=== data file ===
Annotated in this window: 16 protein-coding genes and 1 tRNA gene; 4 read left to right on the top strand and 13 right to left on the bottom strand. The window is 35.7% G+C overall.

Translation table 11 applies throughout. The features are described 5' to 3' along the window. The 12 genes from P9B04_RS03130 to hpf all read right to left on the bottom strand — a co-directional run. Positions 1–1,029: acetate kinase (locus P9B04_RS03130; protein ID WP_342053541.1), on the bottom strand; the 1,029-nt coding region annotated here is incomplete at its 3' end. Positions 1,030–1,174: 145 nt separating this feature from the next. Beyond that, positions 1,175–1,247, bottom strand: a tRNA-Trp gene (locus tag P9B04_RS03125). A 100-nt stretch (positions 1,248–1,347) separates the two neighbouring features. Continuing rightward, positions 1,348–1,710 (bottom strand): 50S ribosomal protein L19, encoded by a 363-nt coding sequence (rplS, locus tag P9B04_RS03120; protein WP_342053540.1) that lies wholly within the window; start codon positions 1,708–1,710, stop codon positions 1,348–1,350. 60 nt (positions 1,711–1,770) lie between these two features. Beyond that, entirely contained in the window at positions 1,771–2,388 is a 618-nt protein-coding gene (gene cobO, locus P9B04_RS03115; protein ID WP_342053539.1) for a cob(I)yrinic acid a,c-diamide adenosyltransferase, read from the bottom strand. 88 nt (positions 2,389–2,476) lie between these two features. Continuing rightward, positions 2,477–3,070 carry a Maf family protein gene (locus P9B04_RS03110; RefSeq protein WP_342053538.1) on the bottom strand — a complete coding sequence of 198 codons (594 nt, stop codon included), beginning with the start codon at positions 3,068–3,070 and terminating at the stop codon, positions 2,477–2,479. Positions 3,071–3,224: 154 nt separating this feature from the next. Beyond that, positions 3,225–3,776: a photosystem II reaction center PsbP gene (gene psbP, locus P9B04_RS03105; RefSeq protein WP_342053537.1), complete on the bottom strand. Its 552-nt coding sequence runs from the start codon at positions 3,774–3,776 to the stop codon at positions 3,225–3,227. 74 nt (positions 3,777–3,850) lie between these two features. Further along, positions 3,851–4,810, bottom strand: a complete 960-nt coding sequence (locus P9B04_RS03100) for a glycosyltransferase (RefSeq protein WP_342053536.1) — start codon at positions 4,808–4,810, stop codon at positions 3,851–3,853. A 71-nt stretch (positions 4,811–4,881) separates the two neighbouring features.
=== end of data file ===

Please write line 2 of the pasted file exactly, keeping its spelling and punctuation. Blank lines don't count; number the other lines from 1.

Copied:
Translation table 11 applies throughout. The features are described 5' to 3' along the window. The 12 genes from P9B04_RS03130 to hpf all read right to left on the bottom strand — a co-directional run. Positions 1–1,029: acetate kinase (locus P9B04_RS03130; protein ID WP_342053541.1), on the bottom strand; the 1,029-nt coding region annotated here is incomplete at its 3' end. Positions 1,030–1,174: 145 nt separating this feature from the next. Beyond that, positions 1,175–1,247, bottom strand: a tRNA-Trp gene (locus tag P9B04_RS03125). A 100-nt stretch (positions 1,248–1,347) separates the two neighbouring features. Continuing rightward, positions 1,348–1,710 (bottom strand): 50S ribosomal protein L19, encoded by a 363-nt coding sequence (rplS, locus tag P9B04_RS03120; protein WP_342053540.1) that lies wholly within the window; start codon positions 1,708–1,710, stop codon positions 1,348–1,350. 60 nt (positions 1,711–1,770) lie between these two features. Beyond that, entirely contained in the window at positions 1,771–2,388 is a 618-nt protein-coding gene (gene cobO, locus P9B04_RS03115; protein ID WP_342053539.1) for a cob(I)yrinic acid a,c-diamide adenosyltransferase, read from the bottom strand. 88 nt (positions 2,389–2,476) lie between these two features. Continuing rightward, positions 2,477–3,070 carry a Maf family protein gene (locus P9B04_RS03110; RefSeq protein WP_342053538.1) on the bottom strand — a complete coding sequence of 198 codons (594 nt, stop codon included), beginning with the start codon at positions 3,068–3,070 and terminating at the stop codon, positions 2,477–2,479. Positions 3,071–3,224: 154 nt separating this feature from the next. Beyond that, positions 3,225–3,776: a photosystem II reaction center PsbP gene (gene psbP, locus P9B04_RS03105; RefSeq protein WP_342053537.1), complete on the bottom strand. Its 552-nt coding sequence runs from the start codon at positions 3,774–3,776 to the stop codon at positions 3,225–3,227. 74 nt (positions 3,777–3,850) lie between these two features. Further along, positions 3,851–4,810, bottom strand: a complete 960-nt coding sequence (locus P9B04_RS03100) for a glycosyltransferase (RefSeq protein WP_342053536.1) — start codon at positions 4,808–4,810, stop codon at positions 3,851–3,853. A 71-nt stretch (positions 4,811–4,881) separates the two neighbouring features.